The Journey Ends

Trip Start Jul 25, 2009
Trip End Ongoing

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Where I stayed
My pop's Place
What I did
Arrived, settled in, and tried to get a good sleep

Flag of Canada  , Ontario,
Saturday, September 3, 2011

So it's just over two years and I've found my way back to Canada. It only seems appropriate that since I've woken up completely rested at 5:13 in the morning, that I should write a blog entry about coming back to Canada after my sojourn in Japan.
The months leading up to my departure went by so fast, were so jam-packed with stuff to do, it amazes me that I can remember anything. First, it was after a decisive meeting with my board of education and my friend and co-planner Hirotaka Nishii that set the course of the following months: we planned to undertake a CD Release and Charity Festival at Toyone Village. Nothing short of over-ambitious, this would claim almost all my free weekends, and would require many, many hours of mixing and familiarizing myself with sound-engineering software such as Cubase and Logic Pro. In time, I would produce some decent demos, and thanks to the hard work and expertise of my pal Yoshi from Rockwest Studios, a CD called 豊根のこころ, or The Heart of Toyone.
It's a great CD, and if you'd like a copy please let me know - all proceeds go back to Japan to help the Tohoku Relief after the disaster that struck there this year.
The festival itself was intense - I had people arrived the night before, and trying to guide them in what was the foggiest night I've ever experienced in Toyone, I didn't get to sleep until VERY late. And, I got up VERY early. I was embarrassed that at MY festival, I was late. I got caught helping some friends arrive well, but the looks I got from the other main organizers was not helpful in relieving me of my guilt.
Much to my surprise, however, help was in abundance and we got set up on time. I had excellent MCs taking care of the whole event, good sound and stage people, excellent performers, a video man to tape the whole event and make a DVD out of it (ask for a copy and I will provide), craftspeople from all walks of life, multiple food-stalls with grandmas making fried squid, pounded-rice fried on sticks covered in miso sauce, hotdogs, fried noodles, etc., and a second stage manned by the ever-restless Jevon Allen. It was a huge success.
To top it off, one of my best birthday parties took my by surprise. I never advertised it, but thanks to my girlfriend Hiromi, I came into an afterparty dinner room full of good friends and lovely people, all cheering me on with a cake at hand. I almost started bawling. And then they threw out "For he's a jolly good fellow," and I really did. It was one of those moments I'll treasure for the rest of my life.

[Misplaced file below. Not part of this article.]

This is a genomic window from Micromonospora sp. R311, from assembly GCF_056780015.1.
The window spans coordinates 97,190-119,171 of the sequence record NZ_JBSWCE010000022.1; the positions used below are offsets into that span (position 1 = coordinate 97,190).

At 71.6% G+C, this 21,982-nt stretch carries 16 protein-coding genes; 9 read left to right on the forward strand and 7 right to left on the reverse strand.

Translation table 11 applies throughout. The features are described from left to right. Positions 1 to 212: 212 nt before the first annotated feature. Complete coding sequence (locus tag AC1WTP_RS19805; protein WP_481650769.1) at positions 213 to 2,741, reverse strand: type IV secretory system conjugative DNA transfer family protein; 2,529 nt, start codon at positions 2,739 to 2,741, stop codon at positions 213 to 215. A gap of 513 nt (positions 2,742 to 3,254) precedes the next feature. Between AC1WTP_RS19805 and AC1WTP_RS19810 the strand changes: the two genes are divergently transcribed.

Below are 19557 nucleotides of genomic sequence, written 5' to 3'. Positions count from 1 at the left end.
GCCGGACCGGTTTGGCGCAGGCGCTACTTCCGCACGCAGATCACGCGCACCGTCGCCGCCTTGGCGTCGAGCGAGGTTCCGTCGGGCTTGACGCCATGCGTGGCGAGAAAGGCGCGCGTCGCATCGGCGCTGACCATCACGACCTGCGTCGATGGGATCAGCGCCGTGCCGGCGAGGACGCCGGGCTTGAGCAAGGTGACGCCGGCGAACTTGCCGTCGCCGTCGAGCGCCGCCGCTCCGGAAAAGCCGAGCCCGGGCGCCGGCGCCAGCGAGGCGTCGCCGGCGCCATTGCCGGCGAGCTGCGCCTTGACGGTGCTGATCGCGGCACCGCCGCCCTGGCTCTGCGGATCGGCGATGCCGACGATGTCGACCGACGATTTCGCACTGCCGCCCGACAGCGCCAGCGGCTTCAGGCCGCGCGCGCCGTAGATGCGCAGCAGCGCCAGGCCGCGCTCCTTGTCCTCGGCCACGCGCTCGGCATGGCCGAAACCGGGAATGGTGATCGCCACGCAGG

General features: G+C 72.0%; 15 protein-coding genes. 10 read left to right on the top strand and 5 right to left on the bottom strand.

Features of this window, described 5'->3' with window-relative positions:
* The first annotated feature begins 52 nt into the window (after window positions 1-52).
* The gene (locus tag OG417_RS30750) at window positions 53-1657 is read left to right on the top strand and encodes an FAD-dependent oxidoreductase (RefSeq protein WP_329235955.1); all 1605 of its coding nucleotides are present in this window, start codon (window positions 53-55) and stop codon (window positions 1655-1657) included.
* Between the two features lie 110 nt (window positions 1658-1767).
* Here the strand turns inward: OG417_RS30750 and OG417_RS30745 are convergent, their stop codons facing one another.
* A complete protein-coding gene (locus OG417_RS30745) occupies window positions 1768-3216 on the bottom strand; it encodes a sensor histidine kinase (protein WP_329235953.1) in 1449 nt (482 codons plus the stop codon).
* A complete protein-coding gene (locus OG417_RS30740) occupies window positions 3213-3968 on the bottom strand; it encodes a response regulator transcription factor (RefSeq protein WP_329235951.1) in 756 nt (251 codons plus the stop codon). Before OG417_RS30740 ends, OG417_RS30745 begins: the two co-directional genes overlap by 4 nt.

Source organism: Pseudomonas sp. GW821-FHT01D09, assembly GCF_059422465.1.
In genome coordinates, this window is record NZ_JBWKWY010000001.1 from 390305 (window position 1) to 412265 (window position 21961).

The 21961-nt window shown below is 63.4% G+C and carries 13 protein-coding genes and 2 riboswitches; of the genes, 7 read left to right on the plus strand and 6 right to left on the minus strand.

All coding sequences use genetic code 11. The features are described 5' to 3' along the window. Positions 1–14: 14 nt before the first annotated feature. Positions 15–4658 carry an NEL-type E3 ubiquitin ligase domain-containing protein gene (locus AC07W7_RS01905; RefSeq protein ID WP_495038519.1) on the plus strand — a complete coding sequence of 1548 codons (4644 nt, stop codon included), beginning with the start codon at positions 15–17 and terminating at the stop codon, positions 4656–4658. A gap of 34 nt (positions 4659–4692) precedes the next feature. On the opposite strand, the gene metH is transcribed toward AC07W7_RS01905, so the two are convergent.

The rest is a blur, to be sure, since giant sake bottles were being thrown about, and my friend and fellow teacher Mr. Mitsuo checked in with about 20 giant bottles of beer to give around. Earlier that week, I had picked up beer for the event - about 13 cases of 24. My k-car almost didn't make it back to the mountains, and it was visibly being loaded down in the back. The things you do for a good time.
 Following the event, it was gigs here and there, and packing up. I found storage for my things, and travelled Japan a bit, while making a stop into the Philippines. Check my friend's blog, at this link. It was an adventure I'll never forget, that led us through mountains, typhoons, rice terraces, bustling cities, sandy beaches, and startling revelations.
Then it was a hustle bustle two weeks in Japan, that went by faster that I could imagine. I visited friends in Kyoto, a couple visits back to Toyone to say goodbye, and then had a couple final gigs. The Farewell party was really something. Hiromi made the flier for the event, and single-handedly invited about 20 different performers. I had friends even send videos in do be played on the projecture, including the video Pat Hickey did up for me on the Anjyanai-sai event. Almost reduced to a puddle of goo again, I treasure the moments at this and the final gig at House of Crazy.
I'll never forget the kindness both foreigners and Japanese people have showed me in their country. Japan is truly the most welcoming and fruitful experience I've ever had. I've made friends to last a lifetime, experiences I'll never forget, and I believe I've forged an understanding of myself that will only inspire others to seek out their own adventures.
Here's to you, Japan. You'll always have a place in my heart.


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